by Michelle Nichols
The Hawkesbury district covers a wide area and some inhabitants had to travel long distances to access services. Reliable hawkers with a range of products could make an adequate income and a visit from a hawker was usually met with delight from the female members of the family. A hawker or peddler, carried an array of goods and travelled around from town to town, selling his wares and merchandise. As only a small amount of capital was required, many hawkers started out on foot, carrying their wares. When they had made enough money, they could acquire a horse and cart and travel further afield and with more stock.
A license was required to be a hawker and could be obtained by applying at the local court house. The license provided approval to sell any goods from a stall or vehicle in a public place in New South Wales and a Hawkers Act still exists today. During the 1870s the annual fee was approximately 20 shillings for those travelling by foot and 40 shillings if travelling by horse. The charges varied between localities particularly if the hawker operated close to a town, for instance the fee in Sydney ranged from £1 to £2. Sometimes a bond was required if on horseback, using a cart or boat, and it was necessary for the words ‘licensed hawker’ to be printed on a hawkers box.
Paul Convy, from the Australian Lebanese Historical Society noted that a number of Lebanese migrants hit the road as hawkers in the early days. “The only avenue open to them to make a living was a suitcase full of what used to be called ‘fancy goods’ — ribbons, needles, cotton, lace, razor blades, cloth offcuts, things small enough to be carried in a bag.”
A lifeline to small communities and isolated localities, items sold ranged from agricultural goods to home wares, pots and pans, clothing, suitable trinkets and sometimes exotic goods such as spices and silk. Many Lebanese migrants arrived in Australia and took up the occupation of hawking, walking around the countryside selling goods, and if successful, they then set up businesses.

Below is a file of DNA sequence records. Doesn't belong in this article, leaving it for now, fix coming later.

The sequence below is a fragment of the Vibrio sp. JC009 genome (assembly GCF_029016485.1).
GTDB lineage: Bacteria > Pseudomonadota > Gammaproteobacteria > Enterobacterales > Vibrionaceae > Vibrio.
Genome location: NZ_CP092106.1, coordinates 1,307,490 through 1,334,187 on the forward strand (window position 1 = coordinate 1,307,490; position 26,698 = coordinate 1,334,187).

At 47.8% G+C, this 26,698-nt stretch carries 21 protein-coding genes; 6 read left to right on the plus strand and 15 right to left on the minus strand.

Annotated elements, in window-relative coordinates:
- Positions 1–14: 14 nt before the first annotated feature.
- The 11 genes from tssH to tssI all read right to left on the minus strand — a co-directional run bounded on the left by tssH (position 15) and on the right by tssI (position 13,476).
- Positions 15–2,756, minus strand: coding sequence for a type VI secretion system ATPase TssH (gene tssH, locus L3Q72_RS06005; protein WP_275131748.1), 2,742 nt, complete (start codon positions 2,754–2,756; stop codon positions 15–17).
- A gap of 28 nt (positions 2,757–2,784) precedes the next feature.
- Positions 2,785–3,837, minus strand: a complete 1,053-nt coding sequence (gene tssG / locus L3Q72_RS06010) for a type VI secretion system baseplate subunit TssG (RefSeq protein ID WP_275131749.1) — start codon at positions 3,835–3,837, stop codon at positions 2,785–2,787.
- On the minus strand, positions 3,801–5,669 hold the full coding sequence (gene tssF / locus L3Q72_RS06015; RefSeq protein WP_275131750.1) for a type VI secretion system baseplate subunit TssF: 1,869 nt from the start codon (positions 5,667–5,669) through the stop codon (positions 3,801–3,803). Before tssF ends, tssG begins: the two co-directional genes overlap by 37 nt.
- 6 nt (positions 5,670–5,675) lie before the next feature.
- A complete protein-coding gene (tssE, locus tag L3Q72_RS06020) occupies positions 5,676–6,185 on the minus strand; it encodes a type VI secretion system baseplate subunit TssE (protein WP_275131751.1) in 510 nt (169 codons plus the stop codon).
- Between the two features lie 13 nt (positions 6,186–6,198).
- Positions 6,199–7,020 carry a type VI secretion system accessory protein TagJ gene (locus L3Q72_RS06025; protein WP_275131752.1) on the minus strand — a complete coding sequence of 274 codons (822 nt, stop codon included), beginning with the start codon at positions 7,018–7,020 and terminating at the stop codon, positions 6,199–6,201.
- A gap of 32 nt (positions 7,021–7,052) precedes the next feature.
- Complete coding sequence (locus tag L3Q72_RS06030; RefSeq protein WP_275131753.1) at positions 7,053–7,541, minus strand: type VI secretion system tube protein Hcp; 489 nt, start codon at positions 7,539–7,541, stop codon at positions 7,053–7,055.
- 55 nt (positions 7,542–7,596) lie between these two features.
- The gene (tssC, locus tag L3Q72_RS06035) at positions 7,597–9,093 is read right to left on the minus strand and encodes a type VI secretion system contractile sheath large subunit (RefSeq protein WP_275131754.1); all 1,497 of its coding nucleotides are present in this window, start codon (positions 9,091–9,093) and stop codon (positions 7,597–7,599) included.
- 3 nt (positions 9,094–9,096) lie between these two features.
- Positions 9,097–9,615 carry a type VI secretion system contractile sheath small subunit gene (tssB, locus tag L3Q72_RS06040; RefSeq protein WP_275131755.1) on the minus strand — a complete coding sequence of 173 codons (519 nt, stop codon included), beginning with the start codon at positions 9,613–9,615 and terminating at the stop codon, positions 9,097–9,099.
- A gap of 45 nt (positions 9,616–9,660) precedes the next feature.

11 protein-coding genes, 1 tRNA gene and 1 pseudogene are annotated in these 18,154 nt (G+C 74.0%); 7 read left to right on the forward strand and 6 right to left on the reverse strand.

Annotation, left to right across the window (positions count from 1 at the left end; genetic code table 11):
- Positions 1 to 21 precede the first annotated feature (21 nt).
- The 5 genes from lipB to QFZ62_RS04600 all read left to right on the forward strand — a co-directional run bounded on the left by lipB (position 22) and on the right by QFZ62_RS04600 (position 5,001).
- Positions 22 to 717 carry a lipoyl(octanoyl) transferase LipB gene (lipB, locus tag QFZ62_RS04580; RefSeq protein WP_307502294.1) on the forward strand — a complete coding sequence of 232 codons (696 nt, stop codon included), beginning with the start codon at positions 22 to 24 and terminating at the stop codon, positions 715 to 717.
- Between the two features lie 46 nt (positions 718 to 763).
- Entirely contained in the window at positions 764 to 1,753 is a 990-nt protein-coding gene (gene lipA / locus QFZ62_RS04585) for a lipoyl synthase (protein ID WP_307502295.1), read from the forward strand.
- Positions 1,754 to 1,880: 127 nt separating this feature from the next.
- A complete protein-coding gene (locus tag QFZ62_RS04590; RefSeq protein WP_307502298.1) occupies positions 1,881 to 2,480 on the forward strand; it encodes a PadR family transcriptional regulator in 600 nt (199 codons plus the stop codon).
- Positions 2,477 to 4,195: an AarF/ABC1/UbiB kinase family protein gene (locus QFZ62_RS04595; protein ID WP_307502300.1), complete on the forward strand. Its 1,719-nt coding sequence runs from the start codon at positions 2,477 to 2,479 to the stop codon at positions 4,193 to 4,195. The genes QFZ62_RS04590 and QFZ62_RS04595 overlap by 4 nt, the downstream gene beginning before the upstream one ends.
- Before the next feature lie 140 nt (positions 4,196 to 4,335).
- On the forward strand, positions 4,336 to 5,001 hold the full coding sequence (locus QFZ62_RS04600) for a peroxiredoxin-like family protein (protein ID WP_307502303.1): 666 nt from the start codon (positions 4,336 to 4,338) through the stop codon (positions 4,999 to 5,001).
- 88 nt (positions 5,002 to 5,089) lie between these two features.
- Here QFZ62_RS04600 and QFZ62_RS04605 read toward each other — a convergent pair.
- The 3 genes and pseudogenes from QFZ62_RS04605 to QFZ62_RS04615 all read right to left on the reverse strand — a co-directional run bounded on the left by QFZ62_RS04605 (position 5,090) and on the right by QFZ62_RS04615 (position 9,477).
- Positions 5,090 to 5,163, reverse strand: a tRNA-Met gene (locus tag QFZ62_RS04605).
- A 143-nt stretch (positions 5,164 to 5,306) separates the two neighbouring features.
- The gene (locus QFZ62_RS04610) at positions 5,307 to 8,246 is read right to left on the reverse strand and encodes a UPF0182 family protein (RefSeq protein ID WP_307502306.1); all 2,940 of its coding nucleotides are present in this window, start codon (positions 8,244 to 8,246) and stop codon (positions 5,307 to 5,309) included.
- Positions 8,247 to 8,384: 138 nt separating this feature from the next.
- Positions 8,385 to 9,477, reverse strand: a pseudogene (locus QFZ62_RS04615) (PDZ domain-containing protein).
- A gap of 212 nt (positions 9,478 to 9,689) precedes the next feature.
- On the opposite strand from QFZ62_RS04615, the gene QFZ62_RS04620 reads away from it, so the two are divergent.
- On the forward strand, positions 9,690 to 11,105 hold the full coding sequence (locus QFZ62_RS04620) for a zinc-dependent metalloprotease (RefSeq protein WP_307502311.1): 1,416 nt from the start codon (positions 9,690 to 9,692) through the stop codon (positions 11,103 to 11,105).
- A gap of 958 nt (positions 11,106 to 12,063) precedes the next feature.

During the 1890s some renewals of licenses were restricted to British subjects, excluding those originating from Afghan, Assyria and China. During this period, Indian Hawkers became more prolific. An Indian hawker, reported in 1897 that he was robbed of some of his wearing apparel “somewhere in the district.”
Records for hawkers, other than licenses, are sporadic, except when coming to the attention of the local media. One such person was Elias Habeeb or Habbib, a hawker who had been in Riverstone from the 1890s. Elias originally travelled the district with a basket and then in a covered vehicle. In 1893 he was reported on his deathbed but three months later he had recovered and was back on his rounds.
Later that year, Elias left his horse and buggy, near the goods-shed in the Station-yard, when the moving of some trucks by the Mason Bros startled the animal, which made off in the direction of the Meat-works. Mr. S. Mason made every effort to prevent the animal continuing its course, but failed, and the vehicle was capsized near the stock-yard in the Station premises.
Elias eventually opened a store in Riverstone in 1904 but was listed as bankrupt, a few years later.
Henry Saundercock, a resident of Riverstone was granted his hawkers license in 1903. That same year, Thomas H. Schofields also received his hawker’s pack horse license. Eight years later, Saundercock was granted his Auctioneers’ license. He went onto become a well-known businessman in the area.
Micky Azzabox, another Assyrian hawker, was reported in the Windsor and Richmond Gazette in 1919. He was acquitted of assaulting Riverstone inhabitant, Mrs. Mary Jane Showers. Mrs Showers was hospitalized however the hawker was found not guilty and acquitted at Windsor Court House as there was no evidence connecting him to the offence.
Payment of goods could be an issue for the hawkers. They had to outlay for their merchandise and not everyone paid their bills. One licensed hawker who filed as bankrupt, was Richard Abdullah, of Oakville in 1923.
In Riverstone in 1939, Sam Coorey, an Assyrian hawker, was charged with assault of Aubrey Johnson. It was alleged that Coorey went to Johnson’s to collect monies owed to him by Mrs Johnson. She was not at home but two men apparently chased him. There was a disturbance and Johnson was stabbed in the commotion. The outcome of the court case was not noted in the newspapers however he was still listed as a hawker in the mid-1950s.
There were still a few hawkers plying their trades in the 1950s. Bernard Knobbs from Riverstone established a small concern in the mid-1950s. Originally from Ebenezer he saw the need for such a business visiting outlying districts. With several suitcases he set off in his van. Mr Knobbs eventually remodelled a truck and travelled around the Riverstone and Hawkesbury district. He drove around from Riverstone to Oakville, Maroota and through Ebenezer then back home selling Manchester such as sheets, pillowcases and tablecloths, plus clothing, toys and home wares until he retired in the early 1980s, one of the last hawkers in Riverstone.